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‘File 86/2 XIV (C 67) Bahrain Oil’ [‎79r] (163/450)

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The record is made up of 1 volume (225 folios). It was created in 18 Jul 1935-16 Apr 1937. It was written in English. The original is part of the British Library: India Office The department of the British Government to which the Government of India reported between 1858 and 1947. The successor to the Court of Directors. Records and Private Papers.

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GOVERNMENT OF INDIA.
^ Department.
EXPRESS LETTER (AIR MAIL).
[n.b.— This is an ORIGINAL message sent hy AIR MAIL which provides a means of communication more
expeditious than the ordinary mad and is cheaper than the telegraph. It is intended to he. treated,
on receipt, with the same expedition as if it had hzen telegraphed. To save t me and to obviate
formalities ttta drafted m the form of a telegram. It is authenticated hy the signature of a
responsible officer of the Department.] * *
Bushire,
21£«3 of Bated April 19 36. .
fP 0OTtrniD«iit of India, jforeigri ard Political I>apartiaent t
New Delhi.
;ie seated jjeoretary of State for India, lend on*
"" "' :al Agent, Bahrain#
T ♦
/ I
I
Reference y Z x I
tiaif mms at babe4IH«
correspondence ending with your Express Letter
l»4?9-^34, dated 26th February i936«
It X agree that it would be unwise to take any atepe towards the
institution of a levy at Bahrain until the result of th? 3hatt-al-Ara
OoaisexTanoy Comrentlon iwgotiattons are known, and I concur that the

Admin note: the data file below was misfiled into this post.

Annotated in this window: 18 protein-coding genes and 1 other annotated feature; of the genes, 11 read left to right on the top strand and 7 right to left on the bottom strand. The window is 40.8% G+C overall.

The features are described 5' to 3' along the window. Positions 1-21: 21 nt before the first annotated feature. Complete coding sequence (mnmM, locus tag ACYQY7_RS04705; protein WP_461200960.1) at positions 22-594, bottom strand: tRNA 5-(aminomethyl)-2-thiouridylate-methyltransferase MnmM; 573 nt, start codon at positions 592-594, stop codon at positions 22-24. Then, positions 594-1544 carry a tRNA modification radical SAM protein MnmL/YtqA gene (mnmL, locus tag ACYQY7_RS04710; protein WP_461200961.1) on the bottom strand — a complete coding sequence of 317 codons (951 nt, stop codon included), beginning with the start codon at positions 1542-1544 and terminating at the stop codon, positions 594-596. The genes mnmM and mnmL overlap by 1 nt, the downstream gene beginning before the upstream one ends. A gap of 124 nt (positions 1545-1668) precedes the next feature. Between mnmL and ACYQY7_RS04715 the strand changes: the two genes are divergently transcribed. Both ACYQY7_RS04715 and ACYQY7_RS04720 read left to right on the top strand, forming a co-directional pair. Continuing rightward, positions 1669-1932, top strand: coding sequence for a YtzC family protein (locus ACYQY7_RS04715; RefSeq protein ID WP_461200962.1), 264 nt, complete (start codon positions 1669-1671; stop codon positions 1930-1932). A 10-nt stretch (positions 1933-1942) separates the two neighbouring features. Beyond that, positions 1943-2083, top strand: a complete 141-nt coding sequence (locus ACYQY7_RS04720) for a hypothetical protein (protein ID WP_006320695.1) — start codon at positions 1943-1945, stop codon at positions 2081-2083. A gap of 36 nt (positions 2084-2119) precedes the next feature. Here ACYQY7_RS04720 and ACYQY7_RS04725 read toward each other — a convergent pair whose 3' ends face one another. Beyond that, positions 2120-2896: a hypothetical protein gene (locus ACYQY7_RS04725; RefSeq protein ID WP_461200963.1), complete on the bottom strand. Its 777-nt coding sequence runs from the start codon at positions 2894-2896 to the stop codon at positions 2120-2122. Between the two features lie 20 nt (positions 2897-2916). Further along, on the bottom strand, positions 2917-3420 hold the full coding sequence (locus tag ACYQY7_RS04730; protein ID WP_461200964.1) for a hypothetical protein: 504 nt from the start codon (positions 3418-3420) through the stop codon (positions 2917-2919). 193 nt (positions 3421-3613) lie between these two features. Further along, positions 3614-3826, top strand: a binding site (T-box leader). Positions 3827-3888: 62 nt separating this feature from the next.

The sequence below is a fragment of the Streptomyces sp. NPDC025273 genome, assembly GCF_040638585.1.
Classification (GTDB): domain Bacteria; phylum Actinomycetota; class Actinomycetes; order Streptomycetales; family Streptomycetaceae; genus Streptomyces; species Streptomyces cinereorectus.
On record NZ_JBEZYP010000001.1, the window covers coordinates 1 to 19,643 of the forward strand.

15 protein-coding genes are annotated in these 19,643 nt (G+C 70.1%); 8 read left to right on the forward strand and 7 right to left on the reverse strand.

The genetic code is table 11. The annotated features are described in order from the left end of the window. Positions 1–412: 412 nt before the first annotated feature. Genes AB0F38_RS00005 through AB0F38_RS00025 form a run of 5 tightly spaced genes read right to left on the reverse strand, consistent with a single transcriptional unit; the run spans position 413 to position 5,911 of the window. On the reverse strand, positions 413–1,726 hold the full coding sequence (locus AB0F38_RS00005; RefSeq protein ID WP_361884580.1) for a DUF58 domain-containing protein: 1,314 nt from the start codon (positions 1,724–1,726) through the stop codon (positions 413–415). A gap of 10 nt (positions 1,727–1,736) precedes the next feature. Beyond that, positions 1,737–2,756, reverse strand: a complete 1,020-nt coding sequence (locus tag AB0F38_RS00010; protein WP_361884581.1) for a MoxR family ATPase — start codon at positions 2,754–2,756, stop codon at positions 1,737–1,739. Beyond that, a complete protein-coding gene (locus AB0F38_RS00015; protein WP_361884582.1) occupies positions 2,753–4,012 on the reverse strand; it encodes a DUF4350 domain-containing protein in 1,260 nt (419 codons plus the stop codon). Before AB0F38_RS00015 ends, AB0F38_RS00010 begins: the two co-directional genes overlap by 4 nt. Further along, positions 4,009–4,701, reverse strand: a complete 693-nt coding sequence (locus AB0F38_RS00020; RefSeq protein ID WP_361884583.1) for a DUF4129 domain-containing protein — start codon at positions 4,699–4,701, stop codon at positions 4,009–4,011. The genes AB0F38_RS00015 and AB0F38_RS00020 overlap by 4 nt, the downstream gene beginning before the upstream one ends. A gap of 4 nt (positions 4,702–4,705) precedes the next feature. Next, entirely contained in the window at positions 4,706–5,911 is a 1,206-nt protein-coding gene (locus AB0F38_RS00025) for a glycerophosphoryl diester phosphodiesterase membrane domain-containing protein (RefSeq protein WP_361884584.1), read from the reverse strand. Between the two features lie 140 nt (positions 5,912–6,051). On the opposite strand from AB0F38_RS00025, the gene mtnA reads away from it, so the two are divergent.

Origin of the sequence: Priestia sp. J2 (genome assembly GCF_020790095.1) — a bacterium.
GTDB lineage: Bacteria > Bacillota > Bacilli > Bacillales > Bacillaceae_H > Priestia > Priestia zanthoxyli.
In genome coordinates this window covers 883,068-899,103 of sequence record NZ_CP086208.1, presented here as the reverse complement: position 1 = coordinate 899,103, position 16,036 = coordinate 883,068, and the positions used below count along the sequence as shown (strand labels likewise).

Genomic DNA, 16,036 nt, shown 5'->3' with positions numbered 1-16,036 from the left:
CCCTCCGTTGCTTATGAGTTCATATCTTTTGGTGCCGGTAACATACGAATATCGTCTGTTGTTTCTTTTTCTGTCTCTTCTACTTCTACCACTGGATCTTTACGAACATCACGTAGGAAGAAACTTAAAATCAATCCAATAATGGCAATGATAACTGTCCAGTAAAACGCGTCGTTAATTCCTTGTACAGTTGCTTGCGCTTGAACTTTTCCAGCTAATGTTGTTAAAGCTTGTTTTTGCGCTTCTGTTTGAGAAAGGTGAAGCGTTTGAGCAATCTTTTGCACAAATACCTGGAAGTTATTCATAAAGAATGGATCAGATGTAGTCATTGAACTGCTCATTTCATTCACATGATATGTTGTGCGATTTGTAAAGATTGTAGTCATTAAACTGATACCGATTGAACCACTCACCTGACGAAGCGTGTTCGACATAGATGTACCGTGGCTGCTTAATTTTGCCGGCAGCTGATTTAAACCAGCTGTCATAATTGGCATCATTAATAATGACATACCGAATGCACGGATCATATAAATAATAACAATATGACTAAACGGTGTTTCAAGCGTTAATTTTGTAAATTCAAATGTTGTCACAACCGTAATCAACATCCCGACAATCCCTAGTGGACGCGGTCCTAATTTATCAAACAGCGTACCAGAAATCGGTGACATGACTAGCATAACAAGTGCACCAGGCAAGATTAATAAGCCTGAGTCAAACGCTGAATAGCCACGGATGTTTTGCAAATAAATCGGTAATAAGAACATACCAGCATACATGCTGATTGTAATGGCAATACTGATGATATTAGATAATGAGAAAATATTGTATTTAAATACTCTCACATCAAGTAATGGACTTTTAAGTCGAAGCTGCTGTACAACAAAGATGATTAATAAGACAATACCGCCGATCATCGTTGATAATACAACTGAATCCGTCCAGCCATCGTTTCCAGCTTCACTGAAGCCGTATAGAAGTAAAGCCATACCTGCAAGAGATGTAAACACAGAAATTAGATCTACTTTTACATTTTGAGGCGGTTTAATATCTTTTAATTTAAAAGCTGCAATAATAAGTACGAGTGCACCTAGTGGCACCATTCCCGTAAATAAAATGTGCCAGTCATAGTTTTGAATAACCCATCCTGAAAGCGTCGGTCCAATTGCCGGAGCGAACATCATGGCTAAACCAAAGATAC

pruuoacils for an annual lisap sum c ontrlbution t raw the Bahralu
iitroleiua GoiBpany ae me th& mout satisfactory solution*
It The sailings of the British India atess mri^tioa Ooapafly's
dlo-j mail In the Persian lalf hare been altered froiu 1st April 1936
to proTide for this service calling at Basra fortnl^itly instead of
weekly 13 hitherto, the sail gteaiser mklng Kuwai t its terminal port
•rery altermte week. With this exception, it is still definitely
the case thit, apart froo t m iiahrain petroleum acKspany , e tankers,
pt awiber of shlpi entering the Oulf without touchir^ at ibadan or
Basra Is ne^llgibls.
Ud« T.CI.FO XE, Xieut.-Colonel,
Political Resident A senior ranking political representative (equivalent to a Consul General) from the diplomatic corps of the Government of India or one of its subordinate provincial governments, in charge of a Political Residency. in the lersian Gulf.
AT^. U'ITO .
r 0 5^ ^ (Signature)
for Secretary to the poll tic el Resident
in the Persian Cfcilf#
„ *h+ (Designation)
S. 44:, 1

About this item

Content